The controlled chaos of real breaking news
By midafternoon on a Friday, the weekend beckons in a newsroom just as it does anywhere else.
That was the sunny mood on Friday, Sept. 20, as editors gathered in what we call the Page 1 Meeting, the daily get-together where editors map out the front page of the next day's print editions. The first crack at it anyway; news changes and the first draft of the front page frequently changes along with it.
In these meetings, the editors sift through story summaries and digital photos. For that Saturday, there was more news worth Page 1 than there was space for it. The decisions weren't going to be easy.
The news changes didn't wait for even the first gavel. Jim Slusher, our deputy managing editor for the Opinion page, mentioned a text on his phone: Something "big" was happening at Woodfield Mall.
When major news breaks, the energy and self-directed chaos of a newsroom is something to behold. It transforms into a sort of music, a blended symphony, often synchronizing in the beginning without even the necessity of a maestro. People move into their places almost instinctively.
One editor peels off from the meeting to ask a reporter to make a call. Jeff Knox, our senior director of visual journalism, finds two photographers to head over to the mall. Someone else jumps onto Twitter.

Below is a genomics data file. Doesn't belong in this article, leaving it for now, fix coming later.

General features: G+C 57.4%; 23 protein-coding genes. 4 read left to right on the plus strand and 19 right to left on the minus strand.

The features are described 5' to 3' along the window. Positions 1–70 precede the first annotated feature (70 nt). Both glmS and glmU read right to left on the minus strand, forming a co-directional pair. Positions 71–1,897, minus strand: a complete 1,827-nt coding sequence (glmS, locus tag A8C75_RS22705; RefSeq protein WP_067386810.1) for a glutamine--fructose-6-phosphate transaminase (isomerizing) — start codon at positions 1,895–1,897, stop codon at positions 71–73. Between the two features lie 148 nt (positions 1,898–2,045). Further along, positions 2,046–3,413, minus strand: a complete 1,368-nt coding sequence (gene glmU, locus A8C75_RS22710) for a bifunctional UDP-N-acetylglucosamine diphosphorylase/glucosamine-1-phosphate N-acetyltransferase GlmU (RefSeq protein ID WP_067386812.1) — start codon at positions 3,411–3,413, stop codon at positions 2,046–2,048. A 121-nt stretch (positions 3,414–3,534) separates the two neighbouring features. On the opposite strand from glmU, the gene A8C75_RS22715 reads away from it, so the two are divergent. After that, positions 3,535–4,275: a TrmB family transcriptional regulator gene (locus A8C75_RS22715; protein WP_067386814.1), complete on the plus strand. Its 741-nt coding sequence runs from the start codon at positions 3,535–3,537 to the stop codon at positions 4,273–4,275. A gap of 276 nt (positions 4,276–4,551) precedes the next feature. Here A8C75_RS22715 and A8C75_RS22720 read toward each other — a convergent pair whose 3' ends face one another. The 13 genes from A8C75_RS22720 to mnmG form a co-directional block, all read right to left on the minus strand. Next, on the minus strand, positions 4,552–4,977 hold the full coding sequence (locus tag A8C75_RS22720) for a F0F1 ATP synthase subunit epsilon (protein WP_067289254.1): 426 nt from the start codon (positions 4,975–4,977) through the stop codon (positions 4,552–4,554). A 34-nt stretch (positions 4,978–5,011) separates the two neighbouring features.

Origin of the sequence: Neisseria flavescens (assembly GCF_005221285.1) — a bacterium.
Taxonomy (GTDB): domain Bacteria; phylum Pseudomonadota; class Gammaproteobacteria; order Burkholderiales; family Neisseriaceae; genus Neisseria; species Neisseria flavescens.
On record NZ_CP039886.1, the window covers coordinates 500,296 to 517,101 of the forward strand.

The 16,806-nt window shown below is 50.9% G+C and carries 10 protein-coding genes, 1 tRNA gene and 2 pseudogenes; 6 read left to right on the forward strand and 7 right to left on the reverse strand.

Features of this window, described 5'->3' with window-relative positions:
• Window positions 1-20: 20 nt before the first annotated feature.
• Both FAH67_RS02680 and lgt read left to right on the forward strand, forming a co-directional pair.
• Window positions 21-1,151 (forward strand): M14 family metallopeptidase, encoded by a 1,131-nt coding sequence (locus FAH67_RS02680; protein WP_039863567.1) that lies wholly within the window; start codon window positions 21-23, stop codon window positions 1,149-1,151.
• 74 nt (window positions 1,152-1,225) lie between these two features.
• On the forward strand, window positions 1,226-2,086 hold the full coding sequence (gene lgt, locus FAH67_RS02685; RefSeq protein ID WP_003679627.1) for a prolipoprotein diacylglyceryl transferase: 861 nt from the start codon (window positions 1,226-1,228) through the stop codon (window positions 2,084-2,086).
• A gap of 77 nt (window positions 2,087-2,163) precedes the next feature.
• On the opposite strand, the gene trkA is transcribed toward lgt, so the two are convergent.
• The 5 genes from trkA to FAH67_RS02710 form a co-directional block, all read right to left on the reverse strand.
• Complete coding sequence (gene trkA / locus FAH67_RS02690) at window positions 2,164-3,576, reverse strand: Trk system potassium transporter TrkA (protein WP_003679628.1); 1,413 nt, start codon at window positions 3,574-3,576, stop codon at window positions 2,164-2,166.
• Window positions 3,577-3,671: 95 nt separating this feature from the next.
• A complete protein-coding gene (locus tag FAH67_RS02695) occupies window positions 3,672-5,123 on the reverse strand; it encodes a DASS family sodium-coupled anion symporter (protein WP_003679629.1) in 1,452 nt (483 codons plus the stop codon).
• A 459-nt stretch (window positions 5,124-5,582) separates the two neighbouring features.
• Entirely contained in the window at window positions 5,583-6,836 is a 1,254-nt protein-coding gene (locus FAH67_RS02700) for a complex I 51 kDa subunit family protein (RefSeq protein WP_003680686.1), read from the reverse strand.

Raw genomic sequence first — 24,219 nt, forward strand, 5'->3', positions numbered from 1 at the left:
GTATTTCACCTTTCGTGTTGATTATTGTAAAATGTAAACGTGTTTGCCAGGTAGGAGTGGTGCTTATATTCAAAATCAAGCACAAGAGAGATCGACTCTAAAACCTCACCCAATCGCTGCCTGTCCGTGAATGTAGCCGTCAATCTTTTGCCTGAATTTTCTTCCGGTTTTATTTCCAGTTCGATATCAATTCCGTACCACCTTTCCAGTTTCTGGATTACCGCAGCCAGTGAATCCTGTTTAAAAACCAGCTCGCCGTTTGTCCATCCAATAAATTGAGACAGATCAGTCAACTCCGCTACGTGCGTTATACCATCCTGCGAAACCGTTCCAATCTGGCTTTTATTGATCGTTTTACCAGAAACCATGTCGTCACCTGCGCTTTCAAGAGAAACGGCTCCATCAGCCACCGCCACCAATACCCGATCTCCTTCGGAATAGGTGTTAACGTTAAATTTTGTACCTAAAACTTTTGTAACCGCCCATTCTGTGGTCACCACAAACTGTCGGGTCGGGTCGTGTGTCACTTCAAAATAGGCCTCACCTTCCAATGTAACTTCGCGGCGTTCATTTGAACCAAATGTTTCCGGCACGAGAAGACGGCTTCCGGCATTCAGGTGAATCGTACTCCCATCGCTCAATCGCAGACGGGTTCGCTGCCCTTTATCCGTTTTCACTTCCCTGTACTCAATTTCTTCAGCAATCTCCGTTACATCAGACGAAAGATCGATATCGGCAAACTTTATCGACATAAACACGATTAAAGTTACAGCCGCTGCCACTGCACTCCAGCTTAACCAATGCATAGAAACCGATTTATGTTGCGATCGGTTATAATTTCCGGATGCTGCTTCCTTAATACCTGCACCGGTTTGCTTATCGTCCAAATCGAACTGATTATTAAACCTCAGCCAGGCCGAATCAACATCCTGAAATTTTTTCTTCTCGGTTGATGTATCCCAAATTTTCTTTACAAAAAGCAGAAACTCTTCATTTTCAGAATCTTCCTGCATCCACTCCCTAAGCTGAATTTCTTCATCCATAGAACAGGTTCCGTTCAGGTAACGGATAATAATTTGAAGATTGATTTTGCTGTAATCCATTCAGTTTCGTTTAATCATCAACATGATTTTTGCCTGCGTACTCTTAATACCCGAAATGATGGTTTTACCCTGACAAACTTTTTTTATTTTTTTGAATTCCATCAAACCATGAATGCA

There, a shaky video has just been posted of an SUV careening through the shopping center.
Deputy Managing Editor Pete Nenni pulls reporters Elena Ferrarin and Madhu Krishnamurthy off stories they are pursuing and sends them to the mall to see if, assuming it's safe, they can get inside -- or at least talk to people who are leaving.
Assistant Managing Editor Neil Holdway starts aggregating early reports into a basic story to post online and sends out the first breaking news alerts.
(Unlike the cable news networks, our breaking news alerts actually signal breaking news.)
Staff writer Eric Peterson hangs back to work in tandem with Holdway, updating the story as we get material from the field, from authorities and from senior staff writer Marni Pyke, who crowdsources on social media.
Knox tries to track down the owner of the Twitter video to seek permission to use it on dailyherald.com.
A handful of the editors around the conference table each pick a social media platform to search out witnesses to the event.
"We updated the story and updated it again and again with fresher material once things came into focus," Managing Editor Jim Baumann recalled. "We halted rumors that there was an active shooter. We told readers the man had been captured swiftly."
More than a dozen people worked the story, all working as one organism as quickly as we could to provide an up-to-the-minute report to you what had happened, and just as importantly, what hadn't.